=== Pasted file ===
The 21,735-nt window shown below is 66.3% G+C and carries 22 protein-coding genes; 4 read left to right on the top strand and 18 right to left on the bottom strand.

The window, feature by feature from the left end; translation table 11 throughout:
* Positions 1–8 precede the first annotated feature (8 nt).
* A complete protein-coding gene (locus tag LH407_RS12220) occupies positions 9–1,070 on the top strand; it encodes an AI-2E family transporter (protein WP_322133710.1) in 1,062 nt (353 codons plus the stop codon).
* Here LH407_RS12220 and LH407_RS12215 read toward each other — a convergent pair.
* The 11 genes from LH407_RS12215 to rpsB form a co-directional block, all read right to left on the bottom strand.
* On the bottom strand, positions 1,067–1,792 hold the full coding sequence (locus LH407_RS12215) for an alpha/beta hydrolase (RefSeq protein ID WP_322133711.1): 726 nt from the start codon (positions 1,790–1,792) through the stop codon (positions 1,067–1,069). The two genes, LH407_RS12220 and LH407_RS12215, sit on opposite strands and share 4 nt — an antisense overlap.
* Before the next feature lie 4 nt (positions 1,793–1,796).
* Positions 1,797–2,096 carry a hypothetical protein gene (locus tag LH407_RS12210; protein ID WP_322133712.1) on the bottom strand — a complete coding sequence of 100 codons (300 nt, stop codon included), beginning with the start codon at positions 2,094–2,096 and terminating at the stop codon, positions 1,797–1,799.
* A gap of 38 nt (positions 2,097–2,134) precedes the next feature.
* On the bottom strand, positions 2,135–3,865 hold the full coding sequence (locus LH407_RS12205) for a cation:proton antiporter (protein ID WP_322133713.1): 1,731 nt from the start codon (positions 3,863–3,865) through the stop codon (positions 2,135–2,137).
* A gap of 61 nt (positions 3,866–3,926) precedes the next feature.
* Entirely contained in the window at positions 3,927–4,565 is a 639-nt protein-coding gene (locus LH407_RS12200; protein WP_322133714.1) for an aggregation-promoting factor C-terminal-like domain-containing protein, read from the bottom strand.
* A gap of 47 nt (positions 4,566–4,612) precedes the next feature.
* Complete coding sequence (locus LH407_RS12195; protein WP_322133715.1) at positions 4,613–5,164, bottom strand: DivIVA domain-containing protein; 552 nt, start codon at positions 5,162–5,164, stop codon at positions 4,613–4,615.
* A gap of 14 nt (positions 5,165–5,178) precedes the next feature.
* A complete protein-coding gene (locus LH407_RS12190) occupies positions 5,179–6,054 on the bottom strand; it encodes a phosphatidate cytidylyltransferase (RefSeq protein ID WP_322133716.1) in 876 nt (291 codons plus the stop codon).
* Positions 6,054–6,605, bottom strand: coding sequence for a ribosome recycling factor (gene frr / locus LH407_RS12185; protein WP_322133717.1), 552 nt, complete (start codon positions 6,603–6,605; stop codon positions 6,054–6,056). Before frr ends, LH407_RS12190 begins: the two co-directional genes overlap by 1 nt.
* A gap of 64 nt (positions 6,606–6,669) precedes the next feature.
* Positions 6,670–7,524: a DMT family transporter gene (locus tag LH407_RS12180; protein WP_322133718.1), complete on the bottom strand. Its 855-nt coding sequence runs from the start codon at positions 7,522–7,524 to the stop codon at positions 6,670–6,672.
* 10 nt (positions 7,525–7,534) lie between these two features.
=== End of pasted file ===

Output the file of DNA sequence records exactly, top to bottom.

The 21,735-nt window shown below is 66.3% G+C and carries 22 protein-coding genes; 4 read left to right on the top strand and 18 right to left on the bottom strand.

The window, feature by feature from the left end; translation table 11 throughout:
* Positions 1–8 precede the first annotated feature (8 nt).
* A complete protein-coding gene (locus tag LH407_RS12220) occupies positions 9–1,070 on the top strand; it encodes an AI-2E family transporter (protein WP_322133710.1) in 1,062 nt (353 codons plus the stop codon).
* Here LH407_RS12220 and LH407_RS12215 read toward each other — a convergent pair.
* The 11 genes from LH407_RS12215 to rpsB form a co-directional block, all read right to left on the bottom strand.
* On the bottom strand, positions 1,067–1,792 hold the full coding sequence (locus LH407_RS12215) for an alpha/beta hydrolase (RefSeq protein ID WP_322133711.1): 726 nt from the start codon (positions 1,790–1,792) through the stop codon (positions 1,067–1,069). The two genes, LH407_RS12220 and LH407_RS12215, sit on opposite strands and share 4 nt — an antisense overlap.
* Before the next feature lie 4 nt (positions 1,793–1,796).
* Positions 1,797–2,096 carry a hypothetical protein gene (locus tag LH407_RS12210; protein ID WP_322133712.1) on the bottom strand — a complete coding sequence of 100 codons (300 nt, stop codon included), beginning with the start codon at positions 2,094–2,096 and terminating at the stop codon, positions 1,797–1,799.
* A gap of 38 nt (positions 2,097–2,134) precedes the next feature.
* On the bottom strand, positions 2,135–3,865 hold the full coding sequence (locus LH407_RS12205) for a cation:proton antiporter (protein ID WP_322133713.1): 1,731 nt from the start codon (positions 3,863–3,865) through the stop codon (positions 2,135–2,137).
* A gap of 61 nt (positions 3,866–3,926) precedes the next feature.
* Entirely contained in the window at positions 3,927–4,565 is a 639-nt protein-coding gene (locus LH407_RS12200; protein WP_322133714.1) for an aggregation-promoting factor C-terminal-like domain-containing protein, read from the bottom strand.
* A gap of 47 nt (positions 4,566–4,612) precedes the next feature.
* Complete coding sequence (locus LH407_RS12195; protein WP_322133715.1) at positions 4,613–5,164, bottom strand: DivIVA domain-containing protein; 552 nt, start codon at positions 5,162–5,164, stop codon at positions 4,613–4,615.
* A gap of 14 nt (positions 5,165–5,178) precedes the next feature.
* A complete protein-coding gene (locus LH407_RS12190) occupies positions 5,179–6,054 on the bottom strand; it encodes a phosphatidate cytidylyltransferase (RefSeq protein ID WP_322133716.1) in 876 nt (291 codons plus the stop codon).
* Positions 6,054–6,605, bottom strand: coding sequence for a ribosome recycling factor (gene frr / locus LH407_RS12185; protein WP_322133717.1), 552 nt, complete (start codon positions 6,603–6,605; stop codon positions 6,054–6,056). Before frr ends, LH407_RS12190 begins: the two co-directional genes overlap by 1 nt.
* A gap of 64 nt (positions 6,606–6,669) precedes the next feature.
* Positions 6,670–7,524: a DMT family transporter gene (locus tag LH407_RS12180; protein WP_322133718.1), complete on the bottom strand. Its 855-nt coding sequence runs from the start codon at positions 7,522–7,524 to the stop codon at positions 6,670–6,672.
* 10 nt (positions 7,525–7,534) lie between these two features.